However, economic factors played a minimum role in 1968. Western Europe experienced a modest recession starting from late 1966 to mid 1968. Only in West Germany did the state of the economy have any visible effect on the political environment:

For the West German public, which had not lived through a major recession for almost two decades, this was a considerable shock, and many unduly anxious observers began to draw parallels with the gloomy days of the Great Depression (Giersch, 145).

West Germany was incidentally one of the countries most affected by student protests of 1968. The United States would suffer a mild recession later from 1969-1970(NBER) and would not see an end to mass protests until 1972. There is therefore little evidence to say that economic conditions created the revolutionary situation in 1968. At best, it was one of many contributing factors that created a more structurally dissatisfied population. Instead, the revolutionary wave of 1968 was brought by the declining moral legitimacy of the cold-war world order.

The intensification of the War in Vietnam was major factor in the unrest of 1968. 1968 represented in Vietnam both a peak of US troop involvement[536,100] and US casualties[16,899](NARA). Part of the precipitous fall in support for the Vietnam War can be attributed to a string of defeats for the US during the first half of 1968. The Tet offensive completely shocked the US while the American military was forced to retreat from both Kham Duc and Khe Sahn. These battles exacted heavy casualties on all sides while publicly demonstrating the unwinnable nature of the Vietnam War. This intensification not only affected public opinion in the US but motivated protests across the world. For example in France, “[the Tet offensive] was directly responsible for the creation of the March 22 Movement, which was to be the driving force of the student revolt(Singer, 28).” Unsurprisingly, opposition to the war was a primary motivator for much of the organized action in the US including the unrest at Columbia University and the 1968 Democratic Convention.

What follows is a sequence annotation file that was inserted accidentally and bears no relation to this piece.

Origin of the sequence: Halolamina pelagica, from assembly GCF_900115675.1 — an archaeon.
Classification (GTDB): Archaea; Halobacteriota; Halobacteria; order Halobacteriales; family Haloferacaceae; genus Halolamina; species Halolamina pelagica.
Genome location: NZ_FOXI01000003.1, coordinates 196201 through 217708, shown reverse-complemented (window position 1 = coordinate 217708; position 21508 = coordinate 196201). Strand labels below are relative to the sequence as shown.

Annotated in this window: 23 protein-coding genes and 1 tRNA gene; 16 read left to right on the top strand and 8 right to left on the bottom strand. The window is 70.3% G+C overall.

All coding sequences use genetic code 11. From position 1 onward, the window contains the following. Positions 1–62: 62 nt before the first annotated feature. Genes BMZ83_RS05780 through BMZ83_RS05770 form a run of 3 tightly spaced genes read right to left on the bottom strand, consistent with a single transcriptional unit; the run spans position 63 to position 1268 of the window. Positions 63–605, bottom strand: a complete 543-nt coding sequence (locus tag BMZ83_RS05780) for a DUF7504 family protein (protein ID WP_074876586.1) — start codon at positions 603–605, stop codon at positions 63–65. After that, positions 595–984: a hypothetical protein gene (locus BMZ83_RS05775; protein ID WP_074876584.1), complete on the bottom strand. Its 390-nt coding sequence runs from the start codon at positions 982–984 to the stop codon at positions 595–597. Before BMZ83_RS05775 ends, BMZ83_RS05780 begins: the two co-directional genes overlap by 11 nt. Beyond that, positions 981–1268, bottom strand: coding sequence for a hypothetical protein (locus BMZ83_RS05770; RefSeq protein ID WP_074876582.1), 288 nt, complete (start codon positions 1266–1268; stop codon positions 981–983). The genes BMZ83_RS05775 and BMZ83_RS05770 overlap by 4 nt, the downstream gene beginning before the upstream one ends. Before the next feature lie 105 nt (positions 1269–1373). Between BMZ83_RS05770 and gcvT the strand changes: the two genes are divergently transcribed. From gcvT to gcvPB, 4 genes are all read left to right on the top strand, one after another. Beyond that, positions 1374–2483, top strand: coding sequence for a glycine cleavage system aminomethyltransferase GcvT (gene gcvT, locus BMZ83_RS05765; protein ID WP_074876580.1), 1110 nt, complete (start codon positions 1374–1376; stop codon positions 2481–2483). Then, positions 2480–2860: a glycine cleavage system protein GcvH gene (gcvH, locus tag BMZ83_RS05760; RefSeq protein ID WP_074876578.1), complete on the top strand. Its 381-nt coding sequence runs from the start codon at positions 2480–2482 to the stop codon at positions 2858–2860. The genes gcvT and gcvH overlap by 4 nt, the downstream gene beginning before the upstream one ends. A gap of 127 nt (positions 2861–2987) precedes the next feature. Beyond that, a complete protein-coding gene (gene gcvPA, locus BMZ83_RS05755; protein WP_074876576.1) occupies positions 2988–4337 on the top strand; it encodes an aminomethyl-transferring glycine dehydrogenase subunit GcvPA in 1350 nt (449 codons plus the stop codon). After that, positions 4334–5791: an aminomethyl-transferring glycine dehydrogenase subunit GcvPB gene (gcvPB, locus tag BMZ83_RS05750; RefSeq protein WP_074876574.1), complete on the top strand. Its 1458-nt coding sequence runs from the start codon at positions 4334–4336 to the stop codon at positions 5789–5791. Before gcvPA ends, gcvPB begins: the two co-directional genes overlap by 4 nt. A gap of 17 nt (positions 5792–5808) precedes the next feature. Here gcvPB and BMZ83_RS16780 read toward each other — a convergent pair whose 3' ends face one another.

In addition to anti-war sentiments, the movements around civil rights and women’s liberation were building on the deeper discontent around the lack of racial and gender equality. Race relations were tense with the assassination of Martin Luther King leading to riots in several cities. Also resulting from King’s death, the attempted Poor People’s Campaign fell flat on its face after sustaining a tent city in DC for six weeks. These political movements added greatly to the general discontent of 1968.

Because of the pivotal role that the Vietnam War played in the revolutionary wave of 1968, the natural question is what role does the War on Terror play today? At its peak the war on terror was nowhere as large or costly in either blood or treasure for the US as the Vietnam War. Additionally unlike Vietnam, the costs and continuation of the war on terror are much more nebulous. Although the war continues in Afghanistan and missions are carried out regularly against militants living between the Gulf of Aden and the Indus River there is little public attention paid. Because of the detached nature of the current war, the public does not have much opportunity to question legal and moral problems of the drone wars and the de facto suspension of due process for terror suspects. Therefore, it is safe to conclude opposition to US foreign policy is unlikely to create a revolutionary situation and at best be a mere contributing factor.